Once I have each part lined up with their "midi" playback, I start putting sections of instruments together. More alignments are made to smooth out any rough edges. The section is then exported, or mixed down, as a single track to be compiled with the other sections. I'm not to this point yet, although I have taken some of the sections and put them together to determine how well this is working so far. Generally the piece is sounding really good, and that's without any effects. But, I have a lot more instruments to add before we can start thinking about polishing it up.


To outline the process:
  1. Create a click track and printed music for each part
  2. Create a midi-realized track for each part
  3. Compare the returned recording with the midi-realized track for timing issues
  4. Compare the recording with other recordings for like instruments (sections)
  5. Mix down the section of instruments to one track
  6. Compare the section with other sections
  7. Mix down full orchestra
  8. Finalize track with effects to give it the sound of a symphony hall

Right now I'm working with step three to five of this process. Some sections are getting their parts back to me fast than other's, which is fine. This allows me a chance to schedule different aspects of the work over time, rather than trying to do everything all at once.


Initially it took about an hour for each recording to get it to the point of placing it into the section. However, as the musicians and I get used to the process I've whittled this down to as little as 10 minutes for some of the tracks. Some of them are still pretty labor intensive. It rather depends on how "free" the musicians are with the music, taking liberties to smooth the lines. Individually, the lines are lovely and very musical; they just don't match with what the other players are doing. Another down side with the remote session process. Currently, each section of instruments take about half an hour to get to the point of mix down. My estimate for engineering time for the entire 1st movement will come in around 85 hours. Not very effective for a 2 minute piece. Still, we're improving as we go, so hopefully the last track of the symphony won't take near as long. I don't know how long the musicians are taking to learn and record their parts, but from the comments I've received so far, putting it off to the last minute doesn't work.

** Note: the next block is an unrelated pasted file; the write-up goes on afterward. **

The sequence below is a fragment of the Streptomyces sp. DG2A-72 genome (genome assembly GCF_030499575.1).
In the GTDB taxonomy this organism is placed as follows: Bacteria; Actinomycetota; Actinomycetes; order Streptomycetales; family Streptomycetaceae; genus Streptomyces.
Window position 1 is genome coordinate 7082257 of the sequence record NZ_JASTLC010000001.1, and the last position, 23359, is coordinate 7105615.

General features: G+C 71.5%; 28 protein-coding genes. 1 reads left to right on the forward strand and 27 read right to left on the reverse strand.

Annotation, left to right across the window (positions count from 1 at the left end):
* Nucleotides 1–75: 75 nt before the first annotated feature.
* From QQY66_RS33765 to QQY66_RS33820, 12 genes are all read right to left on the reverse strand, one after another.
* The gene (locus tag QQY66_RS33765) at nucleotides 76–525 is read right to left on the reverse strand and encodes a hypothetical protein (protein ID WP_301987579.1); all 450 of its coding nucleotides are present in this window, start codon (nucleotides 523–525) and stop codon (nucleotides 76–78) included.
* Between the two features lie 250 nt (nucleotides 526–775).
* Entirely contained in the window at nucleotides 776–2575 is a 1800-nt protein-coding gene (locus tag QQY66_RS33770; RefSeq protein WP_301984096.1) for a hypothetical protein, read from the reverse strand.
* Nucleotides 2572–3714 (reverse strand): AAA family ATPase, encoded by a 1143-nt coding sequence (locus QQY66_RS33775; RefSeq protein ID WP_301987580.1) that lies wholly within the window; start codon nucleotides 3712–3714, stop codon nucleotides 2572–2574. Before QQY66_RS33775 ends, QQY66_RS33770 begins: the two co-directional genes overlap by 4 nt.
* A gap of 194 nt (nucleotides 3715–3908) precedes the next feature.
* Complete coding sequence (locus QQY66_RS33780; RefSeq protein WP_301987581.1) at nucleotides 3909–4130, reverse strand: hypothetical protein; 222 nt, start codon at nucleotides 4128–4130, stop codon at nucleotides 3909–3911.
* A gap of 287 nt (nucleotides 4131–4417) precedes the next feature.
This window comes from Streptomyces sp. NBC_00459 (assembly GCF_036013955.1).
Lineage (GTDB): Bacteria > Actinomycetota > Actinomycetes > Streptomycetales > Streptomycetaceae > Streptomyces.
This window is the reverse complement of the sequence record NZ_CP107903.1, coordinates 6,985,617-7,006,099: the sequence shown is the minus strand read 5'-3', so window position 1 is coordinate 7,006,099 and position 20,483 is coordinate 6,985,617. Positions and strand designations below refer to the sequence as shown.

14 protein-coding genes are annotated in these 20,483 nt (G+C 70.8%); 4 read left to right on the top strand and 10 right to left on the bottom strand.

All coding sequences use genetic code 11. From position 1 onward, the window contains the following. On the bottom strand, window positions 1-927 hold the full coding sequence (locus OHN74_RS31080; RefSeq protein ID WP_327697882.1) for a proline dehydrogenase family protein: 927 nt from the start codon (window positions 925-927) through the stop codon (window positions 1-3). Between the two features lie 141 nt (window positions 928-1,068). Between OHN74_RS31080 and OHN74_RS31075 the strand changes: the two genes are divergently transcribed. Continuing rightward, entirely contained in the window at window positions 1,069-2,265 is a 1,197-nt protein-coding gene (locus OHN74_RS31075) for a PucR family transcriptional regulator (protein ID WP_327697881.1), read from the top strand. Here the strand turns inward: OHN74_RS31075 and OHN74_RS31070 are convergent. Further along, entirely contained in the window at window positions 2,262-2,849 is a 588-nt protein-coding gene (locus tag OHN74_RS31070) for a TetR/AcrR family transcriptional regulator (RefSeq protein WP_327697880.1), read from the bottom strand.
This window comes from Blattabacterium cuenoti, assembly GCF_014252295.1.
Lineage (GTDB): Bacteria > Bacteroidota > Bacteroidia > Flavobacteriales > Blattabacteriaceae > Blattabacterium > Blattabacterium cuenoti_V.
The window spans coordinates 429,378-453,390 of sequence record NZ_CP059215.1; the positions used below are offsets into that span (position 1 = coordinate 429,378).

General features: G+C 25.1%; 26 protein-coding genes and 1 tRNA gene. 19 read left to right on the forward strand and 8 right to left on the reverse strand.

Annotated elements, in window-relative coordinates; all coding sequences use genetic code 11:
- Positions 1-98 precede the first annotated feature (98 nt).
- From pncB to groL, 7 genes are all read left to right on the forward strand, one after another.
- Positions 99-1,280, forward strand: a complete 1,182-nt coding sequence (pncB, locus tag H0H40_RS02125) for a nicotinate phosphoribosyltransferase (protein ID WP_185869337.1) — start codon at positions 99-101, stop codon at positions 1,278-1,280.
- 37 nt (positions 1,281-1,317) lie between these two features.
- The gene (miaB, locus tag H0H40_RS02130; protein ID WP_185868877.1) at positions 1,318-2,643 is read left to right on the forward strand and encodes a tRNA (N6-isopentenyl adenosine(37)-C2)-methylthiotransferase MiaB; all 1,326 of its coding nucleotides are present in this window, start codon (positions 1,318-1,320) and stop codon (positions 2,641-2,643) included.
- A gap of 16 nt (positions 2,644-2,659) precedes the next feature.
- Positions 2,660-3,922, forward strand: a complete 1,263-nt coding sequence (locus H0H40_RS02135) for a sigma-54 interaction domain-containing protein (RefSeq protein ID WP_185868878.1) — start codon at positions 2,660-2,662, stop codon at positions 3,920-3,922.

TwtrSymphony is taking time to coalesce into actual music. Birds don't fly right after hatching. For me, the journey is still very much worth the effort.

3 comments:

Stonewing said...

I'm not sure a click is a necessary process on your part. I don't know how everyone else is recording, but I'm using punches and compositing tracks when needed. In order to do this, I have to create a project (in Logic, but common DAW language) that shows me each bar, etc. I can then set up automatic punches to get in and out of bars. I'm not recording multi-bar rests as one example. Plus, you don't need any background noise during the rests anyway.

If I'm feeling particularly sneaky, I can copy bars of repeated material.

My point is, that I have to set the project, so it's easy to generate a click track as a byproduct of the process.

Janet said...

This is such a fascinating project! I really appreciate your efforts, and am glad to know you are still enjoying the process and feel it is worth the effort.

Chip Michael said...

Stonewing -

Interesting thoughts, although I'm pretty sure not everyone in the symphony is as technically adept as you are.

Having said that, would it ease your life if I gave you a midi track to put into Logic?

Definitely food for thought!